Scientists have discovered Africa’s wild putty-nosed monkeys can talk — and they use syntax, writes Steve Connor
A study of wild putty-nosed monkeys in Africa has found that they can mix different alarm calls to communicate new meanings to fellow members of a troop.
Scientists found that the two basic sounds—"pyows" and hacks— which are used to warn against different predators, can be combined to mean something quite different. The monkeys call out "pyows" to warn against a loitering leopard and "hacks" are used to warn about hovering eagles overhead. However, combining pyow and hack means something like "let’s go", according to scientists from the University of St Andrew’s.
"To our knowledge, this is the first good evidence of syntax-like natural communication system in a non-human species," said Klaus Zuberbuhler, one of the researchers.
The putty-nosed monkeys in the study live in the Gashaka Gumti National Park in Nigeria and were frequently heard using different sounds in response to different threats. Kate Arnold, the other member of the team, said that she became aware that the monkeys used several "pyows" followed by a few "hacks" as a way of telling a group to move away to safer terrain.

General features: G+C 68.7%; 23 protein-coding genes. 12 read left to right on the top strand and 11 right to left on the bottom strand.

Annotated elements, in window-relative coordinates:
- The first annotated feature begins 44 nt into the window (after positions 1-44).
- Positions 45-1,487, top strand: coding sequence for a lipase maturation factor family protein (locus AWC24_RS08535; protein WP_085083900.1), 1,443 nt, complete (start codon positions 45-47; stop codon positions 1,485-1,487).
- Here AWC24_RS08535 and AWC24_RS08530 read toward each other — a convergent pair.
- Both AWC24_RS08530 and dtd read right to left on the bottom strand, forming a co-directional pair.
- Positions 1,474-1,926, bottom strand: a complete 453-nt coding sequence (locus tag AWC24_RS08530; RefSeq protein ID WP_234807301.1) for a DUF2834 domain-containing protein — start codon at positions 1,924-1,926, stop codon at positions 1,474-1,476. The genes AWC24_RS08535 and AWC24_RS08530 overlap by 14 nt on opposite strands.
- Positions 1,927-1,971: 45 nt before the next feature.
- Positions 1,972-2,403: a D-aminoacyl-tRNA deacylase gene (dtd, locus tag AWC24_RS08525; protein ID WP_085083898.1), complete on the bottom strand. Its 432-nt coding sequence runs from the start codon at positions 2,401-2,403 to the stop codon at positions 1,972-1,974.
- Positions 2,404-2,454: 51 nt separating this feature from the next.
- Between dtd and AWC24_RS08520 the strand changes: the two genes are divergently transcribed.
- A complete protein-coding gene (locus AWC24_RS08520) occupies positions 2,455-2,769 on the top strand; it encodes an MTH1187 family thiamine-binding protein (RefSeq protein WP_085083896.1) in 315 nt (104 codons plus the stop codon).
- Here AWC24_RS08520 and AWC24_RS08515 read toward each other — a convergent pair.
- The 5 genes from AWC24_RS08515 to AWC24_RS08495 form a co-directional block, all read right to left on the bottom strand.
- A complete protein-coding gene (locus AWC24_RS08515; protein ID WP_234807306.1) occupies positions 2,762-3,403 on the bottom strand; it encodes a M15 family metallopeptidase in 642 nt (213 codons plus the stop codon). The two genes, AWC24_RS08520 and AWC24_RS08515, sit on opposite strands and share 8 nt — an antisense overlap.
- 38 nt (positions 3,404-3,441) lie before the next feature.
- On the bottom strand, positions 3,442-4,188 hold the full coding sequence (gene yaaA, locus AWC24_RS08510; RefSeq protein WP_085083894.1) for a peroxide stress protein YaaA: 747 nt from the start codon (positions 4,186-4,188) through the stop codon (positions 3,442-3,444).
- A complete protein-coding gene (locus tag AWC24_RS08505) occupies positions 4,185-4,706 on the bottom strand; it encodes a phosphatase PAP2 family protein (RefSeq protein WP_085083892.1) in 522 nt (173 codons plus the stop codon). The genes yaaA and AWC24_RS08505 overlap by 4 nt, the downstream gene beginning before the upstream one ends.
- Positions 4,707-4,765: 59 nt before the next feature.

"These calls were not produced randomly and a number of distinct patterns emerged. One of these patterns was what we have termed a "pyow-hack sequence". This sequence was either produced alone or inserted at certain positions in the call series," Dr Arnold said.
"Observationally and experimentally we have demonstrated that this call sequence serves to elicit group movement in both predatory contexts and during normal day-to-day activities such as finding food sources," she said.
The scientists demonstrated in a study published in Nature that they would imitate the communication syntax of the monkeys by playing recorded calls to the wild troop living in the forest.
"The pyow-hack sequence means something like ‘let’s go’ whereas the pyows by themselves have multiple functions and the hacks are generally used as alarm calls," Dr Arnold said.
"Previously, animal communication systems were considered to lack examples in which call combinations carried meanings that were different to the sum of the meanings of the constituent elements," she said.
"This is the first good example of calls being combined in meaningful ways. The implications of this research are that primates, at least, may be able to ignore the usual relationship between an individual call and any meaning that it might convey under certain circumstances," Dr Arnold added.
— By arrangement with The Independent